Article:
I was born in the 50s and baseball is worse now and I’ll tell you why.
In 2019, the team with the least strikeouts by their pitchers was the Royals with 1230., In 1973 the pitching staff with the most strikeouts was the Mets at 1027.
The lack of contact has changed the game for the worse.
Halo11 I agree. I was born in the 60s and and this is not the same game it was even 20 years ago. It was really brought home during the beginning of the pandemic when the MLB Network was showing all the old games. It’s not just people feeling nostalgic.
The time of the game has made it unbearable. Give me a game that starts right after dinner and is over in 2 and a half hours. I get up at 5 AM seven days a week. I don’t have time for this nonsense. Play the game under the sun on the weekends. I know it’s all about money and that’s why the game has decayed.
No one is making you go to a game. Stop the whining. People like you are destroying baseball
Agree, not much in game besides strikeouts, walks and homerun. Triples are the most exciting plays and they are rare.
Its not the length of the game that makes the game less enjoyable for some. Its what Halo said. Its the lack of balls in play. That means as fans we are seeing less action. HR. SO, BB. The three true outcomes is all we get to see anymore.
Ducky Buckin Fent
I’m a decade behind you, @bowadoyle but, yeah, it is different.
I still enjoy it. But it needs to be viewed a little differently. I understand the aesthetics have changed. A great deal. Wether or not that’s for the better is certainly open to debate. To me it’s still a great game, man. So I still enjoy it.
If that’s not your deal I get it though
The bullying tactics by MLB continue.
Even if one is fully on board with whatever the realignment looks like, and whatever the financial arrangements are, MLB demanding that MiLB teams give up their right to contest their yet undetermined arrangements in court is a despicable power grab.
I really hope that Minor league owners, players, and communities rise up in unison to take on the MLB bully.
It’s like the old school union busting by the monopoly tycoons of 100-150 years ago.
Break apart MiLB. Divide and isolate.
Then you can force your changes down their throat and they can’t band together to stop you.
Let’s look at what baseball has done over the past 50 years to make more money.
Oh yeah, let players use PED’s.
Jenrry Mejia totally agrees…
You forgot rule changes and smaller dimensions to boost offense.
DH TV contracts and merch
I don’t know why anyone gets surprised when the groups with all the money that society has allowed to accumulate like MLB and the NHL (who are now buying vaccines to skip the line) throw their weight around.
It’s just laughable to a certain extent….you let these groups get wildly rich, and then expect them to do the “right thing” out of the goodness of their hearts?
I don’t really care at this point, it would be nice though if people could just try to be more consistent with their outrage.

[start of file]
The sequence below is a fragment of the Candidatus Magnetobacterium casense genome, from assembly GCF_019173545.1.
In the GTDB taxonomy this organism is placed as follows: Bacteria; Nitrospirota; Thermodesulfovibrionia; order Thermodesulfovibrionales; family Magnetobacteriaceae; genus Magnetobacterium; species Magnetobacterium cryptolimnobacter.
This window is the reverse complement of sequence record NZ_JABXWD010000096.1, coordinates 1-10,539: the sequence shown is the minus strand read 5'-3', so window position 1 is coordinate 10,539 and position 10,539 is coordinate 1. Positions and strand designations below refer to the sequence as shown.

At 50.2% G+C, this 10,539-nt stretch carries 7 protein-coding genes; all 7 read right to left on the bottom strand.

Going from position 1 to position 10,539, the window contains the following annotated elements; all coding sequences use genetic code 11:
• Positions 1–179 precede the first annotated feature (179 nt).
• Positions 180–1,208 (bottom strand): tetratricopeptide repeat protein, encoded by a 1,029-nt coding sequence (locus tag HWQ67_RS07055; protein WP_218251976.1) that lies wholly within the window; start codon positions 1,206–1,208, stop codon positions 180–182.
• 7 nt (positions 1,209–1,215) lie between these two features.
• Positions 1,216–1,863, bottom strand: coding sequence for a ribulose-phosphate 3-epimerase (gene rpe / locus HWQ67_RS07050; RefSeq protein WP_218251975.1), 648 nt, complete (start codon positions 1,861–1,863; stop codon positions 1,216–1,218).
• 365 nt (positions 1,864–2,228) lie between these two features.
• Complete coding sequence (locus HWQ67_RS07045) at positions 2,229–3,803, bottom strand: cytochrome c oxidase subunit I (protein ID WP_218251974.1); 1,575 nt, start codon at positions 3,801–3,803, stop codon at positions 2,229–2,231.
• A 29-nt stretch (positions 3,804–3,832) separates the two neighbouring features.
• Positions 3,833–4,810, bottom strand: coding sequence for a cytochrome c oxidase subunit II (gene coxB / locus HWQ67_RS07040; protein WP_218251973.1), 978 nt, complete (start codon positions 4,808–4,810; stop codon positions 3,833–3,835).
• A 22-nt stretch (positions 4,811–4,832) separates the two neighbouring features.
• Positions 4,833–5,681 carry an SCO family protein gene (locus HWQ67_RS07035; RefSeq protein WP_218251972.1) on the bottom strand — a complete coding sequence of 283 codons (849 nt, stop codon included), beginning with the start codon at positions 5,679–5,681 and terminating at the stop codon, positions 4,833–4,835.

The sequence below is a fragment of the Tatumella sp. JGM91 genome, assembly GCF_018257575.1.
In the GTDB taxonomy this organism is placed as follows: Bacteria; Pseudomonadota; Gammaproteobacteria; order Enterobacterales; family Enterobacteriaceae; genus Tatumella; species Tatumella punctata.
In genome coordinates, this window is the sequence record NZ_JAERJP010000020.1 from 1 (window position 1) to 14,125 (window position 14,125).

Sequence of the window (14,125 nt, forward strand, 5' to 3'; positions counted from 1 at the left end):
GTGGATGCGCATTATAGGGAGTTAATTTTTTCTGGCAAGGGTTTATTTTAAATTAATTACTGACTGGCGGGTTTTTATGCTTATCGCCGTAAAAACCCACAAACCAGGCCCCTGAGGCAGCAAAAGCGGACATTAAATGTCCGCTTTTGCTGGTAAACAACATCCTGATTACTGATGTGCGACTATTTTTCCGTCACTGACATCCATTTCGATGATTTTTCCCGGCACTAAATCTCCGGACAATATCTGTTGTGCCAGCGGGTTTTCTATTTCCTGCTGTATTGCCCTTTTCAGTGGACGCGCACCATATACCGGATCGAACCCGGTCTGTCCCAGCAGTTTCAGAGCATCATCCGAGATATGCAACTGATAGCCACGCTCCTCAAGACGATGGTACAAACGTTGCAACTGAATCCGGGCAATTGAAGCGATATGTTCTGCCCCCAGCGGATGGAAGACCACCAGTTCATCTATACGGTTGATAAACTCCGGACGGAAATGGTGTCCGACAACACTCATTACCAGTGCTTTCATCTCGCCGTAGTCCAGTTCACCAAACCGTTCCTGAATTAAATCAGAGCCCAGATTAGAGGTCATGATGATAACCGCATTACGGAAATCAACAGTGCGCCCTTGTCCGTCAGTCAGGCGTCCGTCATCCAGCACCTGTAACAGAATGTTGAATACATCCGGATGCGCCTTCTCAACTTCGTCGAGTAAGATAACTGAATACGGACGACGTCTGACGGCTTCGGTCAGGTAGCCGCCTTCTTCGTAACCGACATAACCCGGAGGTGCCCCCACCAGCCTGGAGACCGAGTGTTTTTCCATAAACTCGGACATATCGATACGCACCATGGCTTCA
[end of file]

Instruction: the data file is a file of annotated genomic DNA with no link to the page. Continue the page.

In Detroit, the auto companies required their suppliers to accommodate their just in time inventory requirements to remain a supplier. Many had to actually relocate facilities to keep their business. Some decided to not comply and lost the business from the big 3. I don’t see a whole lot of difference here, except that the auto cos. put it all on the suppliers and didn’t work with them to comply.
The difference is the automakers didn’t require the suppliers to sign an immunity agreement waiving all legal rights before seeing the proposed changes to their relationship.
what i dont get is the GCL and AZL teams seem to be sticking around, yet they keep saying 120. i dont get it.
Yeah, it doesn’t mention the rookie leagues.
GCL and AZL, I believe, are already owned and operated by MLB, so they don’t factor into the 120 teams.
That’s what I read someplace, don’t take my word for it, but I’m about 80% sure that’s what I read.
That is correct. GCL and AZL aren’t separately owned minor league franchises, if that makes sense. These teams consist mostly of lower level organizational players who participated in extended spring training.
Now pay them a reasonable salary.
that’s probably the real goal here. not save net money but pay the guys more to avoid a lawsuit while eliminating some jobs to not have to pay more overall.
The MLB draft will never reach NFL/NBA levels. But the main reason is public familiarity with draftees. With NFL/NBA, we’ve seen the draftees play for multiple seasons on nationally televised games, and are discussed ad nauseum on sports talk tv/radio. A large percentage of MLB prospects come out of high school or overseas, and while some come from college, college baseball doesn’t have the same national following. MLB is never going to get fans to watch a night of calling names we’ve mostly never heard of
I think if college baseball could figure out a way to be more popular that might help.
You also don’t have the pageantry aspect with so many draftees.
Football, basketball, etc you have professional broadcast footage of many draftees to play when watching them.
How many prep academy or high school games are professionally recorded and broadcast to show in action highlight reels of the players?
You want the interest level? Force MLB prospects to attend minimum 2 or 4 years in the ncaa before drafting. Increase the quality and popularity of ncaa baseball over time with better players. THEN those will be better known names, and people will pay more attention in the draft having a better connection to those prospects.
Lawyer up. Lawyer on deck.
Rudy has several more potential clients….
I don’t see Rudy representing the little guy.
You have to sign the bill to see what’s in it.
I hate Manfred.
Is the NY-Penn league going to remain affiliated with MLB? I see the teams are there but where will they get players? The Tigers cut the CT Tigers out. They’re now called the Norwich Sea Unicorns and their website still says they’re affiliated with Detroit, but the Tigers just announced they are going with just Toledo, Erie, West Michigan and Lakeland along with their rookie Gulf Coast and Dominican development teams.